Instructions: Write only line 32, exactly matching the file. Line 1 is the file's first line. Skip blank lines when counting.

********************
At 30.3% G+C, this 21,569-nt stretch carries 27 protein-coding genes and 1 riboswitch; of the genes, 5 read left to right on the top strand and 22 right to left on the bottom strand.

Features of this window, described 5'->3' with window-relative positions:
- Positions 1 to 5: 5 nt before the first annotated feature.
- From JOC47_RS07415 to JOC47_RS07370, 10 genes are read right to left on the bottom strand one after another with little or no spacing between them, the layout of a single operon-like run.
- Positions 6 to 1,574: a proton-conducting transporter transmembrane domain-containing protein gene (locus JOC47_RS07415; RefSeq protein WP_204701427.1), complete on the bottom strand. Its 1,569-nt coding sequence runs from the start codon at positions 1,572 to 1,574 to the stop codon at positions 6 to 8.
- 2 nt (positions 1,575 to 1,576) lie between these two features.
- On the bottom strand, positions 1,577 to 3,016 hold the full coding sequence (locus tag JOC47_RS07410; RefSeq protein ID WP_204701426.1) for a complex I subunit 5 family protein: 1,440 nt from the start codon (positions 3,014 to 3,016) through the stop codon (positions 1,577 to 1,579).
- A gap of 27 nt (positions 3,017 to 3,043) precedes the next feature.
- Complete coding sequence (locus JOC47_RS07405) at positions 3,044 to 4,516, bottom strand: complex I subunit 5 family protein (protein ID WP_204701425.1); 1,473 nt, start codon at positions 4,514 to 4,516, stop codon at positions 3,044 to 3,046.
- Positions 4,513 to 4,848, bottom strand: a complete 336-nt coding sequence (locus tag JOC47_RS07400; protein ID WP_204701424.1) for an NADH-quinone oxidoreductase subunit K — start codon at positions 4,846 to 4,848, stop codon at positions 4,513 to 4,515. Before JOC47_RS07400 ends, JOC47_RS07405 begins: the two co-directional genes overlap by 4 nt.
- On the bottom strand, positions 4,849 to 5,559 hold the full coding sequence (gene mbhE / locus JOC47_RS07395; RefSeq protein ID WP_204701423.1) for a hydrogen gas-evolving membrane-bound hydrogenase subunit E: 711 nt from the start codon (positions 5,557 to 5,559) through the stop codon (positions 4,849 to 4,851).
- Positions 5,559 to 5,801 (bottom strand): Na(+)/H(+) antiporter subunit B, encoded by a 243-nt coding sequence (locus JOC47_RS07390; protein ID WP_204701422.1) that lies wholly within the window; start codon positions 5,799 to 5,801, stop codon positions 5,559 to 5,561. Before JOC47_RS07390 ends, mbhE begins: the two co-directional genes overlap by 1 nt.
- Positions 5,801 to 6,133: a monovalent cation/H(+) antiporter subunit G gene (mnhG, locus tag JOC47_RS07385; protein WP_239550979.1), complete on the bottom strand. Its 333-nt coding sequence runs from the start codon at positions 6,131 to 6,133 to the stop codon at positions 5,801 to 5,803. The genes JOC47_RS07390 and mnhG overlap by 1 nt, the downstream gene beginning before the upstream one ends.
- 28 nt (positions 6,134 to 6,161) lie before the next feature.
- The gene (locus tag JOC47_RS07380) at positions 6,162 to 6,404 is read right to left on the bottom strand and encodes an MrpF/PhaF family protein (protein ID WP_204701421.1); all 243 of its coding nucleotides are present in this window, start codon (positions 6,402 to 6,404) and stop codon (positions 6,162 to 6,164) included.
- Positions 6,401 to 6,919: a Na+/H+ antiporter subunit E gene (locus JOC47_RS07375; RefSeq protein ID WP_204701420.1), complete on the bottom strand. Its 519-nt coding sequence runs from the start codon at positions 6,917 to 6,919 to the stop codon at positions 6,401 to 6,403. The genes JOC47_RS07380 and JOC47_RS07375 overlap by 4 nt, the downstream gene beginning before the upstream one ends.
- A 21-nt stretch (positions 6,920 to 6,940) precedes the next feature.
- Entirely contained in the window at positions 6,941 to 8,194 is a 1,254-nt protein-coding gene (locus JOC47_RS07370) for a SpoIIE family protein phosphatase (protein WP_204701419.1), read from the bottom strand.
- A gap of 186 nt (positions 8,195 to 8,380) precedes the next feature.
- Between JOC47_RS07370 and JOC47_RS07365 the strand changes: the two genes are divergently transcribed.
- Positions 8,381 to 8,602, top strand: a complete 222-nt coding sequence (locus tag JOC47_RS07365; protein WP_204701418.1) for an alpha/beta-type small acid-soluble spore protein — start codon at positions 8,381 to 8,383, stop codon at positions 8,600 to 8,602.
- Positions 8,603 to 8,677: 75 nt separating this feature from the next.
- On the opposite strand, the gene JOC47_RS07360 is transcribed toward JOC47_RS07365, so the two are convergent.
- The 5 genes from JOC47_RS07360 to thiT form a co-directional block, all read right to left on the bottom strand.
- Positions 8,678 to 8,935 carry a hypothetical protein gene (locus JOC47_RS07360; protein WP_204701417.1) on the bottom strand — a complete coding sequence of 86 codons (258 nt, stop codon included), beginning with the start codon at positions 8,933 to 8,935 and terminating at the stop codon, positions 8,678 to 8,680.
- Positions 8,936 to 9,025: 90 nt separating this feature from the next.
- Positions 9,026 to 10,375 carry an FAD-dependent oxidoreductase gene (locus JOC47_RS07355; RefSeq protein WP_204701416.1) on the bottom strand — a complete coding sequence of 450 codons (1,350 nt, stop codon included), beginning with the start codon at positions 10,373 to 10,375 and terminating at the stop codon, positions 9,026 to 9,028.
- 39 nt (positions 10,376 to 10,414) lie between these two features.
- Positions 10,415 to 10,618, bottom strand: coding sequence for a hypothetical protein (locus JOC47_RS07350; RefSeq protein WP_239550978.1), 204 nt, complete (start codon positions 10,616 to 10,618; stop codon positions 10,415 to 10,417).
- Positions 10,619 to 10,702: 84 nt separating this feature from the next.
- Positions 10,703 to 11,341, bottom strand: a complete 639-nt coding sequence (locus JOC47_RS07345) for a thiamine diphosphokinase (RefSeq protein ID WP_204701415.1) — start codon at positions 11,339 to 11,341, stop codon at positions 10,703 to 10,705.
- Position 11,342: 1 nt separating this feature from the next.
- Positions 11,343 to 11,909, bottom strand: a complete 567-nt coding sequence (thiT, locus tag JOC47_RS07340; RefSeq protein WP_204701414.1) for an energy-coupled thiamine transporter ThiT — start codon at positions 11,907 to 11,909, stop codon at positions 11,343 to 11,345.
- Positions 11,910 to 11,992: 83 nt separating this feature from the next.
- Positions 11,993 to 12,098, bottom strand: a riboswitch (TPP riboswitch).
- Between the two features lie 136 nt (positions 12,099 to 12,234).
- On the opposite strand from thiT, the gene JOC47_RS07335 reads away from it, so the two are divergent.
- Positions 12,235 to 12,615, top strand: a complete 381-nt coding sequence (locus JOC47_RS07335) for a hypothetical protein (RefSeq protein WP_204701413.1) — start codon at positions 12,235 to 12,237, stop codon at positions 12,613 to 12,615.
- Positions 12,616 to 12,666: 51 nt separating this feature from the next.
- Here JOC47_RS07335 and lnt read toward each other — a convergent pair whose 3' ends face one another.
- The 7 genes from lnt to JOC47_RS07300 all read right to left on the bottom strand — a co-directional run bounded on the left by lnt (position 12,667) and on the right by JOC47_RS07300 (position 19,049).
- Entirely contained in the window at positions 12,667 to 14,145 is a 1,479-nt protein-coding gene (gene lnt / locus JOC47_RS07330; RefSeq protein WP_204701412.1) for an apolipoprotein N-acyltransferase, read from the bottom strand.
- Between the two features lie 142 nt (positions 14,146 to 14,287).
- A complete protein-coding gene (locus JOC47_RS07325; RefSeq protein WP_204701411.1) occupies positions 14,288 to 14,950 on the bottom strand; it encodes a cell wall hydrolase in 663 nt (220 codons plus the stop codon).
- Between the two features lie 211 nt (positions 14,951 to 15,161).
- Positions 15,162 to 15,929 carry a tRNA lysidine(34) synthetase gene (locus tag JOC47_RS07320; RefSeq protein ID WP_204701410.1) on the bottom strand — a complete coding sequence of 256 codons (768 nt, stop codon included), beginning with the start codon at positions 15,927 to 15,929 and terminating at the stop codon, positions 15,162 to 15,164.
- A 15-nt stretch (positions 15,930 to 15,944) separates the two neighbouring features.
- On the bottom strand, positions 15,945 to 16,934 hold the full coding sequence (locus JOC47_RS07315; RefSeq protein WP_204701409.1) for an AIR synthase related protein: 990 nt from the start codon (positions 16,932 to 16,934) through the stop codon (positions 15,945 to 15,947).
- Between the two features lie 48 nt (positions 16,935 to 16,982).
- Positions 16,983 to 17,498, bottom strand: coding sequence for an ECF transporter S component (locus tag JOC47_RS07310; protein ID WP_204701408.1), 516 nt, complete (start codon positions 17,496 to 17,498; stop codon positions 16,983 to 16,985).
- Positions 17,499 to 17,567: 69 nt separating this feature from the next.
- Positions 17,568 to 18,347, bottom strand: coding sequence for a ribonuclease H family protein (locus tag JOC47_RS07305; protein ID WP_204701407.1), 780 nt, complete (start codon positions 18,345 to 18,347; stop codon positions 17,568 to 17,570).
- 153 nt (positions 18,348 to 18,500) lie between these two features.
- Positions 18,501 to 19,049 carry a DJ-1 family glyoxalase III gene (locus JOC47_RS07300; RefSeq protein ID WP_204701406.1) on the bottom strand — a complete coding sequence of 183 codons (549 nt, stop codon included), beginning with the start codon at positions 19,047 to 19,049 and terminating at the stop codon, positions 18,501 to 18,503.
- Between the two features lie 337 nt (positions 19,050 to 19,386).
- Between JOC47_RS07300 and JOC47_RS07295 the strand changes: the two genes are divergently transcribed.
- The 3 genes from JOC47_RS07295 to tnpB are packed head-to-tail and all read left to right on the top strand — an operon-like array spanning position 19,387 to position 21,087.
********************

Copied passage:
- Position 11,342: 1 nt separating this feature from the next.